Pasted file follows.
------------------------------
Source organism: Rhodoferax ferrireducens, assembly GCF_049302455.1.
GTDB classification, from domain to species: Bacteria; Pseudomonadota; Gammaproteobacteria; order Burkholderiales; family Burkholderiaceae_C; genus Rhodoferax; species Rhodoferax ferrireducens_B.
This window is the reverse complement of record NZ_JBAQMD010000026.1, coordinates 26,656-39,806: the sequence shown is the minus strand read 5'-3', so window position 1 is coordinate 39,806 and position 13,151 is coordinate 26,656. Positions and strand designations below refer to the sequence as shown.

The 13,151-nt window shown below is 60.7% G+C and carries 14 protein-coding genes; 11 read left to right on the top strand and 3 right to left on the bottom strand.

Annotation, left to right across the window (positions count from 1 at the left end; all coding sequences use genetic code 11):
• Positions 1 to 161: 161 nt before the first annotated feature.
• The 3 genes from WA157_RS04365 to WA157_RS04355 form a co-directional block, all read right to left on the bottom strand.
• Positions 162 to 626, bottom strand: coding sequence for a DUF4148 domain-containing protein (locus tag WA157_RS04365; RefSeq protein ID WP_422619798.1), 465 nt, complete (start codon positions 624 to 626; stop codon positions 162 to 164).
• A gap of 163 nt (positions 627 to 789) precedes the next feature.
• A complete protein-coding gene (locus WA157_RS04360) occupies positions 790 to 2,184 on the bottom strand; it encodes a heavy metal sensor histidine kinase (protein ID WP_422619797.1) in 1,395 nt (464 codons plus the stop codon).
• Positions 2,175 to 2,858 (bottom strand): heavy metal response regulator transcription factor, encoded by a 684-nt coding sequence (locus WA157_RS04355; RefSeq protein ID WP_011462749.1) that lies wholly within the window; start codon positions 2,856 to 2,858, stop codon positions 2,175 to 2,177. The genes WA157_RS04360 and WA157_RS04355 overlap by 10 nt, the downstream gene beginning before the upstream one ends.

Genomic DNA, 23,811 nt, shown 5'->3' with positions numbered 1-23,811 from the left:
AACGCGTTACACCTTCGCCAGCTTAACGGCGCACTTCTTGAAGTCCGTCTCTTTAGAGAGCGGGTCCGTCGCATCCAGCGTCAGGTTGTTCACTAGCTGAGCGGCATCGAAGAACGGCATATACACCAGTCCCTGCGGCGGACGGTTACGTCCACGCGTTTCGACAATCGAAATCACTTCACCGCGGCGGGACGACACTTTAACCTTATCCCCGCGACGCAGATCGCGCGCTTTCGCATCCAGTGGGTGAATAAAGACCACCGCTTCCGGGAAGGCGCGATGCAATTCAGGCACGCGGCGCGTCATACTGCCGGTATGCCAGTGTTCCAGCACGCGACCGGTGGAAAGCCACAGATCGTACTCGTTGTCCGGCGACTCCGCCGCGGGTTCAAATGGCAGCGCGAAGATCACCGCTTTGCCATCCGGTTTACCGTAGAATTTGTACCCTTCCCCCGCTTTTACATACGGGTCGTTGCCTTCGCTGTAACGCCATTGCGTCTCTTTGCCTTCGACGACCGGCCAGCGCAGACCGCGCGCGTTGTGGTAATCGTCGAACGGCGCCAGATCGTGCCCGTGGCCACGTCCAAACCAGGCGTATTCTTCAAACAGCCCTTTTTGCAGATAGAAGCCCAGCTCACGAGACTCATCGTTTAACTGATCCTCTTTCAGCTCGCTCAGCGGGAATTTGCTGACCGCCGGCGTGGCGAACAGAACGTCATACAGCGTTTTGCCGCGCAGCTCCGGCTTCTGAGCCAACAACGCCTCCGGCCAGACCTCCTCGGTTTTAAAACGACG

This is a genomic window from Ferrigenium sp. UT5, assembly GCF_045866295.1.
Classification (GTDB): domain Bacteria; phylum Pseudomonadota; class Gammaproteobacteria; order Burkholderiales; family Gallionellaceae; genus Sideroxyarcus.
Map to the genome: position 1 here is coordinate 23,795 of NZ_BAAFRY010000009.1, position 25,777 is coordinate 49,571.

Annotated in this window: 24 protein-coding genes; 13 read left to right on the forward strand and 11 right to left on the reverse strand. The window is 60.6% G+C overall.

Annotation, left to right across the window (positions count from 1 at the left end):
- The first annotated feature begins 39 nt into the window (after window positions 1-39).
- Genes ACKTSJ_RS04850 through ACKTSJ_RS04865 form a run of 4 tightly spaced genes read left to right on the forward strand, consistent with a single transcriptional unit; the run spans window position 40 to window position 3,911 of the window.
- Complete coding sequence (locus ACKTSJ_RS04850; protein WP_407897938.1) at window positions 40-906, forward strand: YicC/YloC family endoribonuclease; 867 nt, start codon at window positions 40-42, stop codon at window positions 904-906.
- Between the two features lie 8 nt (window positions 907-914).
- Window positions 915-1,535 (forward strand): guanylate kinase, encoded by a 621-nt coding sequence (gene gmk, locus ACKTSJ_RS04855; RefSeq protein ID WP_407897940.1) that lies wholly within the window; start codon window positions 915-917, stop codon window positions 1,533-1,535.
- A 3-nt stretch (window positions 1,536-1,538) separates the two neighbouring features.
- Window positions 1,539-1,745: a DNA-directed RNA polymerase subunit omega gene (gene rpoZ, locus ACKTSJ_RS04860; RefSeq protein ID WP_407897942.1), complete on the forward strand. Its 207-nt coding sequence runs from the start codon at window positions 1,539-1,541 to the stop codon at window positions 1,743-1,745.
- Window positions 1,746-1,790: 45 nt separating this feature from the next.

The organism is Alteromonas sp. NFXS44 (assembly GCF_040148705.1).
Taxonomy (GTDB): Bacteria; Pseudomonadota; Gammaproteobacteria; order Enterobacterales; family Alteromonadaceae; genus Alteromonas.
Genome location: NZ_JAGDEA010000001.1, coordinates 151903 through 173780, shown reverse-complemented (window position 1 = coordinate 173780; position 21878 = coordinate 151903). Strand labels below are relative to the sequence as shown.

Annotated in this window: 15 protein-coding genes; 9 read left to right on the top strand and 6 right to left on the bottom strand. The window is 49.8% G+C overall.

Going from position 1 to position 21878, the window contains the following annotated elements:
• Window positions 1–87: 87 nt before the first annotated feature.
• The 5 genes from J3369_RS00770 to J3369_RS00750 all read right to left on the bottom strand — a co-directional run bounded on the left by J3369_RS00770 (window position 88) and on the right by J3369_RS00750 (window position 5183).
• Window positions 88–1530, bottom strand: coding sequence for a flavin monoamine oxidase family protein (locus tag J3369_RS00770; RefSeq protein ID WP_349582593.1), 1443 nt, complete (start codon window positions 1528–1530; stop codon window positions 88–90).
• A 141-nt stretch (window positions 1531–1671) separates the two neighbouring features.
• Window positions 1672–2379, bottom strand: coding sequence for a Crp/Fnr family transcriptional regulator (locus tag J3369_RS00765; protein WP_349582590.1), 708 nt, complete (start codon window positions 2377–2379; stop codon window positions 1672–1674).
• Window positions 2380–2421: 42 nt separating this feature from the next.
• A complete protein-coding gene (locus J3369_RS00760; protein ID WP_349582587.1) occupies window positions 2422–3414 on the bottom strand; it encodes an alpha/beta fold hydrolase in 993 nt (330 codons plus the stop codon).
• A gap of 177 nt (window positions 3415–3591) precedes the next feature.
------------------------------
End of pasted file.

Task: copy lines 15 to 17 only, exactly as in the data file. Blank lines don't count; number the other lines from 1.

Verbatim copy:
Classification (GTDB): domain Bacteria; phylum Pseudomonadota; class Gammaproteobacteria; order Burkholderiales; family Gallionellaceae; genus Sideroxyarcus.
Map to the genome: position 1 here is coordinate 23,795 of NZ_BAAFRY010000009.1, position 25,777 is coordinate 49,571.

Annotated in this window: 24 protein-coding genes; 13 read left to right on the forward strand and 11 right to left on the reverse strand. The window is 60.6% G+C overall.